It had a low power monochrome display, and was mostly solid state. The only moving disk was the 3.5" floppy, the OS was built in on ROM, it had 2mb RAM so there was plenty for ramdisk. The only thing that really hit the battery at all was the floppy, and with the ramdisk that didnt need to be hit very often.

Just because it isnt part of your experience does not mean it didnt exist.

Comment: Re:Perfectly appropriate action for the FAA to tak (Score 2) 176

by jfengel (#47438001) Attached to: FAA Pressures Coldwell, Other Realtors To Stop Using Drone Footage

It's time for Congress to do a lot of things. But when was the last time Congress did anything at all? Has there been even a single non-trivial piece of legislation in the entire 113th? Was there any in the 112th?

The bar to legislation is fairly high and there's always a large set of voters prepared to punish their legislators for allowing anything through that would be seen as a victory for the other side or even as a compromise with them, regardless of the issue. Those Congressmen have been trained in a Pavlovian fashion to loudly denounce anything anybody tries to do.

So don't expect Congress to fix this, or anything else.

Comment: Re:self-correcting (Score 1) 26

by Arker (#47436585) Attached to: These secular priests just keep slicing on the drive
Sure.

Which is why I do not in any way defer to their judgements, but make my own.

"To draw truths from reading for yourself."

Drawing truths from the book with the longest continuous editorial history known to man, one that warns you it has been tampered with by scribes with lying pens (Jeremiah 8:8) is not an easy thing, it is a puzzle. But our creator gave us rational minds to solve puzzles with.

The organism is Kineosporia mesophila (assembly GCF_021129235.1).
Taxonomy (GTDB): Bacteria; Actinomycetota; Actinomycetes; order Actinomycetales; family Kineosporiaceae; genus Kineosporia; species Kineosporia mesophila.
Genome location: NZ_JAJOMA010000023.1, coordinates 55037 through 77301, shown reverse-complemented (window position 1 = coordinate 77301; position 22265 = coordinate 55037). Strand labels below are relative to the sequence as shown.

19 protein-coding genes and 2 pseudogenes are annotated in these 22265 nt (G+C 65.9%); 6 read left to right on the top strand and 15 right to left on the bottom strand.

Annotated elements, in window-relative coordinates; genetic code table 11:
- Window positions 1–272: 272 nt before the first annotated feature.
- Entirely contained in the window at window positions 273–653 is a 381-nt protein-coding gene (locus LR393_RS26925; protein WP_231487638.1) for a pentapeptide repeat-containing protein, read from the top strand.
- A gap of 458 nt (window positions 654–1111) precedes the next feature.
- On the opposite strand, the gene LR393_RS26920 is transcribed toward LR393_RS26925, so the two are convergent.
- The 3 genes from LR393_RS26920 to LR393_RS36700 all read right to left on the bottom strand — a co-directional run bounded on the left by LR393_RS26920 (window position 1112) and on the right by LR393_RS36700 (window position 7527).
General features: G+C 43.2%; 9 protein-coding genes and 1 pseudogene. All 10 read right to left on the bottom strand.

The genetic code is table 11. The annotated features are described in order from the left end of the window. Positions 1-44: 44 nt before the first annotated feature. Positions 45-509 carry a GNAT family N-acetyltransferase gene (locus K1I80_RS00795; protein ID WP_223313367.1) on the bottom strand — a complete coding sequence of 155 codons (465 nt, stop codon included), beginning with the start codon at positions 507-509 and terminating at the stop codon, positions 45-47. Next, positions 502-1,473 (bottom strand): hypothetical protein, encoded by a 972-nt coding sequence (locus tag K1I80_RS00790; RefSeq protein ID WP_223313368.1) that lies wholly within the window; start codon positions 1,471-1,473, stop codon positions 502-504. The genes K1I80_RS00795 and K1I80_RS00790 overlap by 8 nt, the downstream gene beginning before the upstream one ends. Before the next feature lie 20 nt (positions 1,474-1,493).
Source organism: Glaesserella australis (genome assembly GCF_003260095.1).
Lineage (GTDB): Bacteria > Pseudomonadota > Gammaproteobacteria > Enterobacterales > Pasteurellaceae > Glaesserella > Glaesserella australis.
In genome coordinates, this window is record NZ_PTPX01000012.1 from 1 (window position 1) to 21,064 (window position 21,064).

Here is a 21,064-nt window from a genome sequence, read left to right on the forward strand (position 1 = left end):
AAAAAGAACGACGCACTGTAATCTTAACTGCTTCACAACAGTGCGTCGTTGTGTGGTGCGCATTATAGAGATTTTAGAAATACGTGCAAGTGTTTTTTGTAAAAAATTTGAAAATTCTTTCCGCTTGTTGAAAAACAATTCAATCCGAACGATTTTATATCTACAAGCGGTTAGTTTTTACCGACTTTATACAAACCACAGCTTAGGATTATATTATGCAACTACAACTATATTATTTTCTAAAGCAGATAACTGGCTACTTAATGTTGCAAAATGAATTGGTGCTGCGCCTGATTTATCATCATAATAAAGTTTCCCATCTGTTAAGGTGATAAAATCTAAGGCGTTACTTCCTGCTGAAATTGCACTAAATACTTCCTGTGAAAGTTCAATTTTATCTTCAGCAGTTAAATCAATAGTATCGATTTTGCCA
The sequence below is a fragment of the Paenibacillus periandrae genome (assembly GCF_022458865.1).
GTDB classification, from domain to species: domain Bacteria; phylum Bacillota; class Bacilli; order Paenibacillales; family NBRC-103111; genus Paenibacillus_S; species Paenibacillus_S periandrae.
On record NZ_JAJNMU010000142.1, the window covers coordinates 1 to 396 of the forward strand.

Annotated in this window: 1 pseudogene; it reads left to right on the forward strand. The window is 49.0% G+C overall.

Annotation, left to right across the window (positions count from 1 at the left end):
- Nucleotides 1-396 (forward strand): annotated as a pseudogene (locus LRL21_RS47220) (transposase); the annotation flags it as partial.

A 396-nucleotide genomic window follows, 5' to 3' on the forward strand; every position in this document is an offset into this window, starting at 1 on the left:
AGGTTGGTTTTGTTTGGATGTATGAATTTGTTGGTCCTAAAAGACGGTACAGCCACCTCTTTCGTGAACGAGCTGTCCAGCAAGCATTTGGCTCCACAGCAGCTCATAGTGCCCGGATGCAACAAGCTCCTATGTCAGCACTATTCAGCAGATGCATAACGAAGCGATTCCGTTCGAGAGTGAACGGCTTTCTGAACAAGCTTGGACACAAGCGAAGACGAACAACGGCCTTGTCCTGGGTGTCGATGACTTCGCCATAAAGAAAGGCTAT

Comment: Re:self-correcting (Score 1) 26

by Arker (#47434269) Attached to: These secular priests just keep slicing on the drive
No, I am sorry but you are wrong. They were certainly not part of the original Bible. They were *added* to some Greek translations of the Scripture, somewhere around 100bc, but no one considered them Canonical until centuries later. We are talking the 4th century AD on the "Christian" side and perhaps a couple of centuries earlier on the Rabbinate side, but in each case it was a multi-generational project to ultimately *add* these books, to elevate the works of men to the status of scripture.

Comment: Re:Technically, it's not a "draft notice" (Score 1) 200

Interesting.

Given MAD, it's hard to imagine another WWII-type scenario (though it would be a bad day if China invaded Taiwan). But I could foresee something like Afghanistan spreading to the entire Middle East, where they couldn't nuke us (at least, not more than a couple of times, not like Cold War-style "nuclear winter" barrages), and we'd be strongly pressured not to nuke them. But the theater would be so wide that we'd need vast, vast number of ground troops.

Comment: Re:self-correcting (Score 1) 26

by Arker (#47431411) Attached to: These secular priests just keep slicing on the drive

That may be a matter of opinion and perspective as well.

Those are late compositions in Greek and clearly not part of the original Hebrew Bible (properly called the Tanakh.)

The books you mention, along with the so-called New Testament books, both those declared 'canonical' by the Imperial Roman authorities and the other books that were banned instead, along with the Talmud, are all in my mind defensible and even in cases valuable, as Midrash, as Commentary, as a record of what men at the time thought on some important subjects - but NOT as scripture to be elevated to stand with the Tanakh, let alone to actually be set ON TOP of the Bible proper as so many do.

Comment: Re:self-correcting (Score 1) 26

by Arker (#47430995) Attached to: These secular priests just keep slicing on the drive
"What was the last time there was a retraction of inaccurate or harmful material from the Bible?"